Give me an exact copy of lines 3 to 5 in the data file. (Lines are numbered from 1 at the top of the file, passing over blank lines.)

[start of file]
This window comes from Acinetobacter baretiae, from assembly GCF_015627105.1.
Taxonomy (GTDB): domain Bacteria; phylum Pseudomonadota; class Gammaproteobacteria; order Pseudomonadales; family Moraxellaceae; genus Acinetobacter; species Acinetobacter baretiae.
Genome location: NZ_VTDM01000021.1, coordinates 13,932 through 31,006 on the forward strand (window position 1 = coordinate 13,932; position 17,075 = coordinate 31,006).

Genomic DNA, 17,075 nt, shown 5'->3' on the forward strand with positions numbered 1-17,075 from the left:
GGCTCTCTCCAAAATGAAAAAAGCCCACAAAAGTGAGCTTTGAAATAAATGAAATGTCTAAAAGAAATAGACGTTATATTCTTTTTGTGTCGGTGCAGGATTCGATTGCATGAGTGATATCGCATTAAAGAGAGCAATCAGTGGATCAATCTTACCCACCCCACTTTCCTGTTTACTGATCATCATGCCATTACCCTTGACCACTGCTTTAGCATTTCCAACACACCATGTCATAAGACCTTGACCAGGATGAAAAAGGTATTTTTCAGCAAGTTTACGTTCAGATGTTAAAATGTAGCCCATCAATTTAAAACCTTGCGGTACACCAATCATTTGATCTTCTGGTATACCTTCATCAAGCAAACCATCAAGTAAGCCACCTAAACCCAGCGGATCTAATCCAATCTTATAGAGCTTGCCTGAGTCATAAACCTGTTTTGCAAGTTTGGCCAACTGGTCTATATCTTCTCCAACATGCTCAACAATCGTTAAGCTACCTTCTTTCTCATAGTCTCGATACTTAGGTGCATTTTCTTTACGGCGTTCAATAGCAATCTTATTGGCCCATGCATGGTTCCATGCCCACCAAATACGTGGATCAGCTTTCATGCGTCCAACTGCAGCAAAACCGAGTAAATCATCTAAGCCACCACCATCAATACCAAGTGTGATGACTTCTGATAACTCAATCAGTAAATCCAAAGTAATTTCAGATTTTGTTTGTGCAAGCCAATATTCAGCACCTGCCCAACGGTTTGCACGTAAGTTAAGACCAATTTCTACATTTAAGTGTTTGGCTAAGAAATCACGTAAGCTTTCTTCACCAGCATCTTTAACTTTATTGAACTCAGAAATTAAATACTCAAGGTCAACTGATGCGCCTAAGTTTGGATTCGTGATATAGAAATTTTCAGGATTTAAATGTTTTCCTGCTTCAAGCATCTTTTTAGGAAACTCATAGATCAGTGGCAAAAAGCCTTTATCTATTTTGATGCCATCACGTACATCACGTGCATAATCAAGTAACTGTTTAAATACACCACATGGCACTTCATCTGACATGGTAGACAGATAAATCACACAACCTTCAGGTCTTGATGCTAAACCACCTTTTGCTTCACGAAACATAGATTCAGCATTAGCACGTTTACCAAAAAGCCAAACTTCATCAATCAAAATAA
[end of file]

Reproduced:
Genome location: NZ_VTDM01000021.1, coordinates 13,932 through 31,006 on the forward strand (window position 1 = coordinate 13,932; position 17,075 = coordinate 31,006).

Genomic DNA, 17,075 nt, shown 5'->3' on the forward strand with positions numbered 1-17,075 from the left:
GGCTCTCTCCAAAATGAAAAAAGCCCACAAAAGTGAGCTTTGAAATAAATGAAATGTCTAAAAGAAATAGACGTTATATTCTTTTTGTGTCGGTGCAGGATTCGATTGCATGAGTGATATCGCATTAAAGAGAGCAATCAGTGGATCAATCTTACCCACCCCACTTTCCTGTTTACTGATCATCATGCCATTACCCTTGACCACTGCTTTAGCATTTCCAACACACCATGTCATAAGACCTTGACCAGGATGAAAAAGGTATTTTTCAGCAAGTTTACGTTCAGATGTTAAAATGTAGCCCATCAATTTAAAACCTTGCGGTACACCAATCATTTGATCTTCTGGTATACCTTCATCAAGCAAACCATCAAGTAAGCCACCTAAACCCAGCGGATCTAATCCAATCTTATAGAGCTTGCCTGAGTCATAAACCTGTTTTGCAAGTTTGGCCAACTGGTCTATATCTTCTCCAACATGCTCAACAATCGTTAAGCTACCTTCTTTCTCATAGTCTCGATACTTAGGTGCATTTTCTTTACGGCGTTCAATAGCAATCTTATTGGCCCATGCATGGTTCCATGCCCACCAAATACGTGGATCAGCTTTCATGCGTCCAACTGCAGCAAAACCGAGTAAATCATCTAAGCCACCACCATCAATACCAAGTGTGATGACTTCTGATAACTCAATCAGTAAATCCAAAGTAATTTCAGATTTTGTTTGTGCAAGCCAATATTCAGCACCTGCCCAACGGTTTGCACGTAAGTTAAGACCAATTTCTACATTTAAGTGTTTGGCTAAGAAATCACGTAAGCTTTCTTCACCAGCATCTTTAACTTTATTGAACTCAGAAATTAAATACTCAAGGTCAACTGATGCGCCTAAGTTTGGATTCGTGATATAGAAATTTTCAGGATTTAAATGTTTTCCTGCTTCAAGCATCTTTTTAGGAAACTCATAGATCAGTGGCAAAAAGCCTTTATCTATTTTGATGCCATCACGTACATCACGTGCATAATCAAGTAACTGTTTAAATACACCACATGGCACTTCATCTGACATGGTAGACAGATAAATCACACAACCTTCAGGTCTTGATGCTAAACCACCTTTTGCTTCACGAAACATAGATTCAGCATTAGCACGTTTACCAAAAAGCCAAACTTCATCAATCAAAATAA